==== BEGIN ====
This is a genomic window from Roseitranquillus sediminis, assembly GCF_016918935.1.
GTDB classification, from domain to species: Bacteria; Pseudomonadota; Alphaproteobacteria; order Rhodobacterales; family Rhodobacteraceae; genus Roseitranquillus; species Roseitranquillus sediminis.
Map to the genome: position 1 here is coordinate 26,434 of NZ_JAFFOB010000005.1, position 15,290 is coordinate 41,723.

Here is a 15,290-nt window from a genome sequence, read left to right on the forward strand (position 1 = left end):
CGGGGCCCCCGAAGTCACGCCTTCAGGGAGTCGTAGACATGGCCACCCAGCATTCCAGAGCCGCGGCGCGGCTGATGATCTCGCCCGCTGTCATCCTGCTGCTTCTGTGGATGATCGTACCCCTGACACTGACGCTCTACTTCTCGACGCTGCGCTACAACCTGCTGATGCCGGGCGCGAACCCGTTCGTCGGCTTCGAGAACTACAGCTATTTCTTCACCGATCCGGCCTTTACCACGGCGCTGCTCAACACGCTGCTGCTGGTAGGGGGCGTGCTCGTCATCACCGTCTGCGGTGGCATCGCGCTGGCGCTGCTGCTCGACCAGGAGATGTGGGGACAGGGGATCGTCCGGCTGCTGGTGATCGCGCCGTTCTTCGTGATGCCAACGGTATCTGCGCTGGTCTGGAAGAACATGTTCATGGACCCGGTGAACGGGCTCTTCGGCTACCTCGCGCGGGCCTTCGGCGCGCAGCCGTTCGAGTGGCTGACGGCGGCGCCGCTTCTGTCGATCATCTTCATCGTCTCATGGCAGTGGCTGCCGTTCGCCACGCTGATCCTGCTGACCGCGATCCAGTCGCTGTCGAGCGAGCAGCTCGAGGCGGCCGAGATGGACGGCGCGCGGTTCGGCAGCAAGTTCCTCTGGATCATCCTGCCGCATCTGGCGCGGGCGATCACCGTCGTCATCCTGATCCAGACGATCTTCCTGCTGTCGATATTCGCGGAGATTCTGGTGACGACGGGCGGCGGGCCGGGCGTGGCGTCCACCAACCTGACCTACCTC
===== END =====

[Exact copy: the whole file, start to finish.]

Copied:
This is a genomic window from Roseitranquillus sediminis, assembly GCF_016918935.1.
GTDB classification, from domain to species: Bacteria; Pseudomonadota; Alphaproteobacteria; order Rhodobacterales; family Rhodobacteraceae; genus Roseitranquillus; species Roseitranquillus sediminis.
Map to the genome: position 1 here is coordinate 26,434 of NZ_JAFFOB010000005.1, position 15,290 is coordinate 41,723.

Here is a 15,290-nt window from a genome sequence, read left to right on the forward strand (position 1 = left end):
CGGGGCCCCCGAAGTCACGCCTTCAGGGAGTCGTAGACATGGCCACCCAGCATTCCAGAGCCGCGGCGCGGCTGATGATCTCGCCCGCTGTCATCCTGCTGCTTCTGTGGATGATCGTACCCCTGACACTGACGCTCTACTTCTCGACGCTGCGCTACAACCTGCTGATGCCGGGCGCGAACCCGTTCGTCGGCTTCGAGAACTACAGCTATTTCTTCACCGATCCGGCCTTTACCACGGCGCTGCTCAACACGCTGCTGCTGGTAGGGGGCGTGCTCGTCATCACCGTCTGCGGTGGCATCGCGCTGGCGCTGCTGCTCGACCAGGAGATGTGGGGACAGGGGATCGTCCGGCTGCTGGTGATCGCGCCGTTCTTCGTGATGCCAACGGTATCTGCGCTGGTCTGGAAGAACATGTTCATGGACCCGGTGAACGGGCTCTTCGGCTACCTCGCGCGGGCCTTCGGCGCGCAGCCGTTCGAGTGGCTGACGGCGGCGCCGCTTCTGTCGATCATCTTCATCGTCTCATGGCAGTGGCTGCCGTTCGCCACGCTGATCCTGCTGACCGCGATCCAGTCGCTGTCGAGCGAGCAGCTCGAGGCGGCCGAGATGGACGGCGCGCGGTTCGGCAGCAAGTTCCTCTGGATCATCCTGCCGCATCTGGCGCGGGCGATCACCGTCGTCATCCTGATCCAGACGATCTTCCTGCTGTCGATATTCGCGGAGATTCTGGTGACGACGGGCGGCGGGCCGGGCGTGGCGTCCACCAACCTGACCTACCTC